Nepal warning over quake buildings
Officials have walked through quake-damaged streets in Nepal, calling for people to leave buildings in danger of falling after a second major earthquake in less than three weeks.
The evacuation orders came a day after Nepal, just beginning to rebuild after the devastating April 25 tremor, was hit by a magnitude-7.3 quake.
Tuesday's earthquake killed at least 76 people, injured another 2,700 and caused landslides that blocked roads and slowed the delivery of relief supplies.
"There is danger," the officials called out over loud-hailers. "Leave the buildings."
Most people, though, had fled into the open the day before, and had spent the night in tents or under plastic tarpaulins.
Tuesday's quake battered Chautara, a foothills town that became a hub for rescuers and humanitarian aid after the first earthquake. Officials there said at least three people had died on Tuesday and more than 60 were injured.
Jamie McGoldrick, a UN official in Nepal, said the earthquake had aggravated problems in the areas hit by the earlier quake.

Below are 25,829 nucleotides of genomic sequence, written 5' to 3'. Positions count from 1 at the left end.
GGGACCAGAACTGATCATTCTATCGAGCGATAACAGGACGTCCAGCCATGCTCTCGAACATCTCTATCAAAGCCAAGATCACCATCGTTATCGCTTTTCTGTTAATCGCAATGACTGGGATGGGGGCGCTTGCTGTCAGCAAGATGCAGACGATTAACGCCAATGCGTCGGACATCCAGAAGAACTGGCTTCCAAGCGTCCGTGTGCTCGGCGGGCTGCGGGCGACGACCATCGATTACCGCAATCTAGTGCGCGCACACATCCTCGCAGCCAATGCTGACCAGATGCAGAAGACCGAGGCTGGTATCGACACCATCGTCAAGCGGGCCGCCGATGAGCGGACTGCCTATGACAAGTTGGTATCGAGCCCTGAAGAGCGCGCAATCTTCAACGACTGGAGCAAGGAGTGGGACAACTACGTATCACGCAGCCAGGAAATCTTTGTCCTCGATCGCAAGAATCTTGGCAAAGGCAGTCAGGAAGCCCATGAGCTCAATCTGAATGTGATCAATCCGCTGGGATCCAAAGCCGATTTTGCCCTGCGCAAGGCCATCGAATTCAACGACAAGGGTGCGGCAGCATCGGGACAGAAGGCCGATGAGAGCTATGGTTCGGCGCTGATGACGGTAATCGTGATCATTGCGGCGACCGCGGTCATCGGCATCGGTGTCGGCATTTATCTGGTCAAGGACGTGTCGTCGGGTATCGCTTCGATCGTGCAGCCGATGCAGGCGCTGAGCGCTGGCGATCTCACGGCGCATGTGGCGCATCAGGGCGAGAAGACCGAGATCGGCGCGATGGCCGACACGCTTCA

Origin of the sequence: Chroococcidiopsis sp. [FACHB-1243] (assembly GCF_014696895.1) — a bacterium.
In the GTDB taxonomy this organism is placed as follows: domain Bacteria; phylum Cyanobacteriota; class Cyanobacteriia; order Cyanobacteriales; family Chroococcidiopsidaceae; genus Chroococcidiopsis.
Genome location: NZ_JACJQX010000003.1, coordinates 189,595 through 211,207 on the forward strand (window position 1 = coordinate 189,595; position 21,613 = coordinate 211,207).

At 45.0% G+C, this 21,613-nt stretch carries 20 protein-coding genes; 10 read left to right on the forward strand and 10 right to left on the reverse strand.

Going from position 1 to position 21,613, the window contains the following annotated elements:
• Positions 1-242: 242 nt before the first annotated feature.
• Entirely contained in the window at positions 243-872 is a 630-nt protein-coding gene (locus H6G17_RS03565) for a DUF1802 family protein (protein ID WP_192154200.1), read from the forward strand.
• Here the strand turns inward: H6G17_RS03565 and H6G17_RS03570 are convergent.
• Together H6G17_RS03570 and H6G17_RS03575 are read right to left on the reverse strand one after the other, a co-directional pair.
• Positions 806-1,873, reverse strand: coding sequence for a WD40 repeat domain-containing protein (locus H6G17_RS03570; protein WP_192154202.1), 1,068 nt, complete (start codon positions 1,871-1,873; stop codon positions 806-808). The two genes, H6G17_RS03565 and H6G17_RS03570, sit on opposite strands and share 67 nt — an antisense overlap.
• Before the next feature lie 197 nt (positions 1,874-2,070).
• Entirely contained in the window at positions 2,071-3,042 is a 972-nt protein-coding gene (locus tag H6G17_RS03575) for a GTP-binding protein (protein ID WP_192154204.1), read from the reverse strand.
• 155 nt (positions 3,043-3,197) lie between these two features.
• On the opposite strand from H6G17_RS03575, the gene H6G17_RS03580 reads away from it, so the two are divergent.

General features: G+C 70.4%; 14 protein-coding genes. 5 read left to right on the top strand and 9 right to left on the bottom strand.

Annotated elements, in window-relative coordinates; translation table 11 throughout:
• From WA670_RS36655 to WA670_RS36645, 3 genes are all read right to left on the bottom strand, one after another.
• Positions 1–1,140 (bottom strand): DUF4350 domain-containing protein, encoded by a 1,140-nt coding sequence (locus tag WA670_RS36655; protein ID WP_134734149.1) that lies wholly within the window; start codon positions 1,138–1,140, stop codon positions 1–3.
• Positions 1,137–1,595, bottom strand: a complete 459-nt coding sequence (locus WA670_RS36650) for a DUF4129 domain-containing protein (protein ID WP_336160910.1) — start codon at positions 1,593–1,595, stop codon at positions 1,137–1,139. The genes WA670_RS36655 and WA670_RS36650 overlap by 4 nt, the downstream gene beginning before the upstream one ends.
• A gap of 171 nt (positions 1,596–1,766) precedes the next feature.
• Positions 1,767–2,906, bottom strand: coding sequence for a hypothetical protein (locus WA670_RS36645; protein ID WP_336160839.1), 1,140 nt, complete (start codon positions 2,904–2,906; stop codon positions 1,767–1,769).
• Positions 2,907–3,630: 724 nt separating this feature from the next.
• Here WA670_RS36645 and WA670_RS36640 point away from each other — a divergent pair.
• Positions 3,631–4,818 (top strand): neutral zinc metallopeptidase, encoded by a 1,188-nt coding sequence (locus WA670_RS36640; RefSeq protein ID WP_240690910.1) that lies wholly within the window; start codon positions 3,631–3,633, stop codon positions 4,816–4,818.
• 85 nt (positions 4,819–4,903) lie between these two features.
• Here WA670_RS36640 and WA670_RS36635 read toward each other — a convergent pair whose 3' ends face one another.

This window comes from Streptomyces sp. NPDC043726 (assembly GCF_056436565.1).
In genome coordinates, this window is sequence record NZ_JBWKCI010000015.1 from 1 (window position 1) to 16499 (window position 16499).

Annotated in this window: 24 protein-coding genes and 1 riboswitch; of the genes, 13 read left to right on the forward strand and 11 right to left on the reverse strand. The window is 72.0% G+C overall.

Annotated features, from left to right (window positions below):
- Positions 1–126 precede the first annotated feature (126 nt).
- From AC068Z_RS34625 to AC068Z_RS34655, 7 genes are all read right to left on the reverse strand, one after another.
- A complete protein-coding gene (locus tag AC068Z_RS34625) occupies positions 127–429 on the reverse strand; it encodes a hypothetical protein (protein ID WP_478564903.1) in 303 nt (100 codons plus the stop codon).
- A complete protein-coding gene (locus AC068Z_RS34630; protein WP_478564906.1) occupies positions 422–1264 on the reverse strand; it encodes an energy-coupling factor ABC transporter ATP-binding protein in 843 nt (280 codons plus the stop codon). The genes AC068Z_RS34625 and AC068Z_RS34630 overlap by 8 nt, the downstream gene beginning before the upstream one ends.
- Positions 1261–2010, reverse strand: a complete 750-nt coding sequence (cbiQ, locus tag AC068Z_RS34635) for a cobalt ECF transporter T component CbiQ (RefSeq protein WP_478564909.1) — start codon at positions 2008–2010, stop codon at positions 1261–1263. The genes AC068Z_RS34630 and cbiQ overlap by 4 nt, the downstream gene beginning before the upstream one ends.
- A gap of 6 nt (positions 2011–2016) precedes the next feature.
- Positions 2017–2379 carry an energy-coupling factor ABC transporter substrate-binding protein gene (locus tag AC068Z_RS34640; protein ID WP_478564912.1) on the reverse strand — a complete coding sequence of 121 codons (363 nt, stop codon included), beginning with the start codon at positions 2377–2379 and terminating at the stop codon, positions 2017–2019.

"Damaged houses were further damaged or destroyed. Houses and schools building spared before were affected yesterday, roads were damaged," he said.
Among 14 quake-hit districts, some are very inaccessible. A large part of population could not be reached easily as roads have been damaged by the earthquake.
"Some are even difficult to reach by helicopter. We are facing monumental challenge here to support the government in these districts to have credible response," he said.
Meanwhile, a US Marine Corps helicopter carrying six Marines and two Nepalese soldiers was reported missing while delivering disaster aid on Tuesday in the country's north east, US officials said, although there have been no indications the aircraft crashed.
Home ministry official Laxmi Dhakal said that army helicopters were scouring the Sunkhani area, nearly 50 miles north east of Kathmandu, for the missing chopper.